The world is filled with “obscene” things. And it would seem that

those parents are just trying to protect their children from the outside

world. But does it really help? These day, an average elementary school

student knows many things. They are influenced by a wide range of sources,

from television and other forms of media, their environment at home and

school, their personality and their background. Why they read does not

necessarily mean that they will follow. Literature is a valued source of

knowledge for these children, and should not be held back. So rather than

applying full censorship, it should be made an age-related censorship. Many

of the complaints that were issued were of the immaturity of the readers.

And younger children should be prevented from borrowing material intended

for an older age group. Controversial materials should still be held either

in reserve stock, available on request, or under a section for parents and

teachers who can decide for themselves whether the material is suitable or


Our would is not perfect. We are a world filled with violence, sex,

racism, etc. Certain literature like “hard-core pornography” should be

censored to the general public. These types of “explicit sex” truly have no

meaning. They degrade the human race by increasing physical, mental and

sexual abuse against women, animals, and sometimes against men. These

inhuman treatments should not be shown to prevent other potential people

from “experimenting” these acts of disgust. “Ordinary obscenity” should be

censored closely, but with an objective view. They may also cause an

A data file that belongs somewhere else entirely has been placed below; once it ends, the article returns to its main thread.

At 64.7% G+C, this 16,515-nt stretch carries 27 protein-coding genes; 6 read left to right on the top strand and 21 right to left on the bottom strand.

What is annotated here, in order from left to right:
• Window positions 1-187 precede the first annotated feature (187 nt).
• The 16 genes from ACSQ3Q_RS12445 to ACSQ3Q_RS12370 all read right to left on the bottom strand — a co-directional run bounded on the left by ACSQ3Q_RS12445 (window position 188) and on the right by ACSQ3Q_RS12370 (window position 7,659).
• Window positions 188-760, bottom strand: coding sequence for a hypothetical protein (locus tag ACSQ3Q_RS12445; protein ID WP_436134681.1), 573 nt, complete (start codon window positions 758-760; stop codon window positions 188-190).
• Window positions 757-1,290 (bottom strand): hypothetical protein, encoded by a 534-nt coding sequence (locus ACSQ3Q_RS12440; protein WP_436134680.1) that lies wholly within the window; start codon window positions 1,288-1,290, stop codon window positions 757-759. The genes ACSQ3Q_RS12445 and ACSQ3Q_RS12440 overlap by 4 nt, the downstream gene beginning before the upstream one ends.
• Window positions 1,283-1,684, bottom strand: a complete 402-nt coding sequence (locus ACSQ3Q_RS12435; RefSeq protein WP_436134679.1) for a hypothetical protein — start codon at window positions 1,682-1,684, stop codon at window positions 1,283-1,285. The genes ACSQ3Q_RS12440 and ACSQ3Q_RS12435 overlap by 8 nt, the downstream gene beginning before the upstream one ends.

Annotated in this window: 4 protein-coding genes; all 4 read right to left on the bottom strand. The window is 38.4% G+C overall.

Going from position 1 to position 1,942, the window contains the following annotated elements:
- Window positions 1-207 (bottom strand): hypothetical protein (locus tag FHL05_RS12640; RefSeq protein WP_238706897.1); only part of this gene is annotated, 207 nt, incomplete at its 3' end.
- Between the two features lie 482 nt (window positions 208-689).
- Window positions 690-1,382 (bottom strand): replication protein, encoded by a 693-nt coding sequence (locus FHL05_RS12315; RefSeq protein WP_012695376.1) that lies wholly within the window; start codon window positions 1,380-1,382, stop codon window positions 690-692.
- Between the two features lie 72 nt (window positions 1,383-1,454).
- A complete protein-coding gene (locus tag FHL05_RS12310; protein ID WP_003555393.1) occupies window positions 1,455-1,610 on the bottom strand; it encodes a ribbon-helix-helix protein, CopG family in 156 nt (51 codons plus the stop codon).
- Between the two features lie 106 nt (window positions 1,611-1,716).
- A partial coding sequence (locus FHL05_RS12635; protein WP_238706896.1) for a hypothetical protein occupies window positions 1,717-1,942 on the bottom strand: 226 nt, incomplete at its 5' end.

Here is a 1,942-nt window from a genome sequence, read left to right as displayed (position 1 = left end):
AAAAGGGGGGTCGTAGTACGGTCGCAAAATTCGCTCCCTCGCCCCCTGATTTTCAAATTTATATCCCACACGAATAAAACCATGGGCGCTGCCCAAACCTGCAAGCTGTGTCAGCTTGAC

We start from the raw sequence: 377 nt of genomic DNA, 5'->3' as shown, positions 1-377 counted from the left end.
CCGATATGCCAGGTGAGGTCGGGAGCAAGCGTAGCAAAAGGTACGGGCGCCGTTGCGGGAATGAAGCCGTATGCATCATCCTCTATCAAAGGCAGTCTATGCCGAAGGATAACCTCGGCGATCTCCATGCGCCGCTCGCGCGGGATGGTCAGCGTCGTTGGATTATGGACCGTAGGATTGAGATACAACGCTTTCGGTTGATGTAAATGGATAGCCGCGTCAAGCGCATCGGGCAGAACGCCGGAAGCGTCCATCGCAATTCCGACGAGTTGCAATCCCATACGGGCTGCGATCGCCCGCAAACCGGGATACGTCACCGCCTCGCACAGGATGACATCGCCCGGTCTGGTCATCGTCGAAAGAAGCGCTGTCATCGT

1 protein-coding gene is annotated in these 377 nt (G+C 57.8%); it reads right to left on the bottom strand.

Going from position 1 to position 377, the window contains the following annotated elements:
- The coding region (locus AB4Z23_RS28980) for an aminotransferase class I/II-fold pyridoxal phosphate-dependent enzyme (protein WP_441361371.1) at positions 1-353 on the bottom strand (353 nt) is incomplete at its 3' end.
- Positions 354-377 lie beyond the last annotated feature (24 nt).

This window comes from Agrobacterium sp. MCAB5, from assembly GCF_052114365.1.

increase in the violence against women, so they must be reduced and kept

out of reach of the immature readers. To make a tree grow correctly, you

must start caring from the very beginning. You must not block its

nutrients, water nor sunlight, but allow it to move around a bit. We have a

governing social system that mainly frowns upon the violence against women.

There should indeed be access to most types of literature, but in varying

degrees of freedom, determined not by censorship, but by controlled access.

Parents are trying to protect their children from the harsh realities of

life, but are they really helping, or hindering?


The Censorship Iceberg: The results of a survey of challenges in

school and public libraries. By Dr. David Jenkins. School Libraries

in Canada. Fall, 1985. v.6 n.1 p19-22

Sanitized textbooks reflect a pious paradise that never was. By

June Callwood. The Globe and Mail. March 18, 1987. pA2-A3

Suffer the little children. By Janet Collins. Books in Canada.

October 1991. v.20 n.7 p25-27

Court bans ‘humanist’ books from Alabama public schools. By Robin

Toner. The Globe and Mail. March 5, 1987. pA10

Censorship in the children’s library. By Rupert Colley. The Junior

Bookshelf. June 1990. v.54 n.3 p121-123

Censorship News. Spring 1985. n20

Limits of criminal law – obscenity: a test case. By The Law Reform

Commission: working paper no. 10. p7-9

Censorship: stopping the book banners. By the book and periodical

development council. August 1988. p1-17